Lawrence lost a special and talented individual with Tuesday's death of J.D. King. King had been in poor health in recent years, and - as is true in so many cases - it is unfortunate that many newer Lawrence residents did not get to know and see him in action when he was an enthusiastic and effective community leader.
The Arkansas native came to Lawrence after World War II, during which he served in the U.S. Army in the European theater and was taken prisoner by German troops.
After arriving in Lawrence, he first worked as a manager for the Commonwealth Theater company and was instrumental in desegregating Lawrence movie theaters. He later became associated with the Lawrence Sanitary Milk and Ice Cream Co. King and the late Simon Hurwitz, who owned Lawrence Sanitary, were dedicated to making Lawrence a better community. They gave their time, personal involvement, personal support and money to almost every conceivable community project. If there was something that would help Lawrence, King was first on the scene to offer his assistance.
He also was involved in politics, doing a superb job as chairman of the Douglas County Republican Central Committee. He and the late Frank McDonald, his counterpart in the leadership of the county's Democrats, did an excellent job of encouraging residents to become interested in politics, register to vote and go to the polls. They had a genuine interest in politics in a good, positive way, not like today's political environment in which so many people are negative, bitter and mean-spirited in their behavior.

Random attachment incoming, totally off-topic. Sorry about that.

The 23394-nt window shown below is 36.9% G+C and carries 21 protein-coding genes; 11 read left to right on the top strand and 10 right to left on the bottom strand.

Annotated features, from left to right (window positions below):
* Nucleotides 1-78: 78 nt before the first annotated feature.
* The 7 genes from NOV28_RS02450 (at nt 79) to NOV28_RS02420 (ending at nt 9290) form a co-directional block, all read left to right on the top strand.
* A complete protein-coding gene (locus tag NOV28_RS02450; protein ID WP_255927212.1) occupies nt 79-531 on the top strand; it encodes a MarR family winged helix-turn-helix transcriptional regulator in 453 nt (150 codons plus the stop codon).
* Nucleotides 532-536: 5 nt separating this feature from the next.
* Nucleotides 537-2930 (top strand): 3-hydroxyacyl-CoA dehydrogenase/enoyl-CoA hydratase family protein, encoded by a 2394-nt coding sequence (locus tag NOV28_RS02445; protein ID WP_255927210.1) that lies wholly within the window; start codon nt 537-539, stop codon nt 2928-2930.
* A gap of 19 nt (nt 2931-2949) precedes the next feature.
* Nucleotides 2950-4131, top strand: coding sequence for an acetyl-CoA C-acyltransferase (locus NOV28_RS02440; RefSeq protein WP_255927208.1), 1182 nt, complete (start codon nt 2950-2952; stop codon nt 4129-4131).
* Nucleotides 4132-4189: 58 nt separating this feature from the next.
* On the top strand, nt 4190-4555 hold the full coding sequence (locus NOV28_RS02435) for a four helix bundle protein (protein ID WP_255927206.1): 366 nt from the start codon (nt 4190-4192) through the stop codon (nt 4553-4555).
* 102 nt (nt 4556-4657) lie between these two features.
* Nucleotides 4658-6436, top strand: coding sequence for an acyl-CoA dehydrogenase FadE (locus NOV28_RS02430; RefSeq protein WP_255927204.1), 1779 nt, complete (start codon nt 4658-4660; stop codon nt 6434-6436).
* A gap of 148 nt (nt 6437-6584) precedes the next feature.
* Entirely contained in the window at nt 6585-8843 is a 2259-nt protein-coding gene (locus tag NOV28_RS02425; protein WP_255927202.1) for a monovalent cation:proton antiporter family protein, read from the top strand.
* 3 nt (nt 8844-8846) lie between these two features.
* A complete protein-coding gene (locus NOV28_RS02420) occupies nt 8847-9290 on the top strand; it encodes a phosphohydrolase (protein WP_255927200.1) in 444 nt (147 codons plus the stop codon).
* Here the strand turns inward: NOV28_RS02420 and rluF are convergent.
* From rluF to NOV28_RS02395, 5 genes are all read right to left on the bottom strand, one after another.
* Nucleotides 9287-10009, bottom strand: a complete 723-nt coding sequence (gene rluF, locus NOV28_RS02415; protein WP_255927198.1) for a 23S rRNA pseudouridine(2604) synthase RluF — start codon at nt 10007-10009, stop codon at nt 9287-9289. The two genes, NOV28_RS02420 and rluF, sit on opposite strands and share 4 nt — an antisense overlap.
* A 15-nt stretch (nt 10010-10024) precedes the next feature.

King was a strong supporter of Kansas University sports. He and Lawrence Sanitary provided jobs for many KU athletes and he had a particularly close relationship with former KU football coach Don Fambrough.
The city needs more individuals like King, who always seemed so optimistic and positive about the future. Politics also needs more J.D. Kings, who could express strong partisan feelings without being offensive, combative or negative.
King believed in good citizenship and, probably because of his experience as a soldier and prisoner during World War II, he was a patriot who believed Americans should exercise their right to vote and take far more interest in the welfare and protection of their democracy.
Individuals like King made a commitment to Lawrence, to help build it into a finer city. This was done not to put more money into their own pockets but rather with the idea that if something is good for Lawrence and I conduct myself and business in the right manner, it eventually also will be good for me.
Lawrence needs more individuals guided by this philosophy.